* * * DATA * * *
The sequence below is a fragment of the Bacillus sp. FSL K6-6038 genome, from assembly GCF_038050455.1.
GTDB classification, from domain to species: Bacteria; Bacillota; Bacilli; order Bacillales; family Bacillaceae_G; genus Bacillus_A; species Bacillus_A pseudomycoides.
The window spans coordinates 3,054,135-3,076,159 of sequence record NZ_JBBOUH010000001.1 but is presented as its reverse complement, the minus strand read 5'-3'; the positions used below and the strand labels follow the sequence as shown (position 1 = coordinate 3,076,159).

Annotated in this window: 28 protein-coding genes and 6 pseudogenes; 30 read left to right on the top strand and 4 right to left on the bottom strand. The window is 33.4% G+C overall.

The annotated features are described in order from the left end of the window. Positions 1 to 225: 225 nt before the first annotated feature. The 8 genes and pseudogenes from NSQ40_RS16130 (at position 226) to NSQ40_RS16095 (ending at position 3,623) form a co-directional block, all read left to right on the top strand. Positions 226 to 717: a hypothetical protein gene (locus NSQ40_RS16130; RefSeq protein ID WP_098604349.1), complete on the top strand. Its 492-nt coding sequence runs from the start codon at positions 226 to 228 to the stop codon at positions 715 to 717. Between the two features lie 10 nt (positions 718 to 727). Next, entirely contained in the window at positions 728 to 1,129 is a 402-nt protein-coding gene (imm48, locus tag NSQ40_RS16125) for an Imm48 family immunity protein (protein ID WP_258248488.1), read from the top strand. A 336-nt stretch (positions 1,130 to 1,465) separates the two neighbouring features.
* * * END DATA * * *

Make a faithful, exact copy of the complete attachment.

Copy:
The sequence below is a fragment of the Bacillus sp. FSL K6-6038 genome, from assembly GCF_038050455.1.
GTDB classification, from domain to species: Bacteria; Bacillota; Bacilli; order Bacillales; family Bacillaceae_G; genus Bacillus_A; species Bacillus_A pseudomycoides.
The window spans coordinates 3,054,135-3,076,159 of sequence record NZ_JBBOUH010000001.1 but is presented as its reverse complement, the minus strand read 5'-3'; the positions used below and the strand labels follow the sequence as shown (position 1 = coordinate 3,076,159).

Annotated in this window: 28 protein-coding genes and 6 pseudogenes; 30 read left to right on the top strand and 4 right to left on the bottom strand. The window is 33.4% G+C overall.

The annotated features are described in order from the left end of the window. Positions 1 to 225: 225 nt before the first annotated feature. The 8 genes and pseudogenes from NSQ40_RS16130 (at position 226) to NSQ40_RS16095 (ending at position 3,623) form a co-directional block, all read left to right on the top strand. Positions 226 to 717: a hypothetical protein gene (locus NSQ40_RS16130; RefSeq protein ID WP_098604349.1), complete on the top strand. Its 492-nt coding sequence runs from the start codon at positions 226 to 228 to the stop codon at positions 715 to 717. Between the two features lie 10 nt (positions 718 to 727). Next, entirely contained in the window at positions 728 to 1,129 is a 402-nt protein-coding gene (imm48, locus tag NSQ40_RS16125) for an Imm48 family immunity protein (protein ID WP_258248488.1), read from the top strand. A 336-nt stretch (positions 1,130 to 1,465) separates the two neighbouring features.